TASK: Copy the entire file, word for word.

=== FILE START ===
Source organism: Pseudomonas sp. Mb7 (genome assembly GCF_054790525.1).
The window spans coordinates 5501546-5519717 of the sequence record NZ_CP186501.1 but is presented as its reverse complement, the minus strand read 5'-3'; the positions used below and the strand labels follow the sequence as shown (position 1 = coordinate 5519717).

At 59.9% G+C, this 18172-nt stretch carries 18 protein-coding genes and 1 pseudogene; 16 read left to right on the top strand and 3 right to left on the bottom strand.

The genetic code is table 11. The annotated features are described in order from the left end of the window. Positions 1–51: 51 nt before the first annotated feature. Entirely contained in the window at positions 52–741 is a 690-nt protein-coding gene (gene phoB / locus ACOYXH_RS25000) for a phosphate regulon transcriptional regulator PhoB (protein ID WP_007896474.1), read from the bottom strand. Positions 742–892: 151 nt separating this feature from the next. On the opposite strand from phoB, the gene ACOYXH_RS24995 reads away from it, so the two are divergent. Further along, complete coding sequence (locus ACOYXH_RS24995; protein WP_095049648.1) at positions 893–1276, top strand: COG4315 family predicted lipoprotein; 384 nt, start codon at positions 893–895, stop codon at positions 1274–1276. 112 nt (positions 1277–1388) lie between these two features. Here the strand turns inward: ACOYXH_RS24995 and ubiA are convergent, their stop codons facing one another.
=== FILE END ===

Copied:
Source organism: Pseudomonas sp. Mb7 (genome assembly GCF_054790525.1).
The window spans coordinates 5501546-5519717 of the sequence record NZ_CP186501.1 but is presented as its reverse complement, the minus strand read 5'-3'; the positions used below and the strand labels follow the sequence as shown (position 1 = coordinate 5519717).

At 59.9% G+C, this 18172-nt stretch carries 18 protein-coding genes and 1 pseudogene; 16 read left to right on the top strand and 3 right to left on the bottom strand.

The genetic code is table 11. The annotated features are described in order from the left end of the window. Positions 1–51: 51 nt before the first annotated feature. Entirely contained in the window at positions 52–741 is a 690-nt protein-coding gene (gene phoB / locus ACOYXH_RS25000) for a phosphate regulon transcriptional regulator PhoB (protein ID WP_007896474.1), read from the bottom strand. Positions 742–892: 151 nt separating this feature from the next. On the opposite strand from phoB, the gene ACOYXH_RS24995 reads away from it, so the two are divergent. Further along, complete coding sequence (locus ACOYXH_RS24995; protein WP_095049648.1) at positions 893–1276, top strand: COG4315 family predicted lipoprotein; 384 nt, start codon at positions 893–895, stop codon at positions 1274–1276. 112 nt (positions 1277–1388) lie between these two features. Here the strand turns inward: ACOYXH_RS24995 and ubiA are convergent, their stop codons facing one another.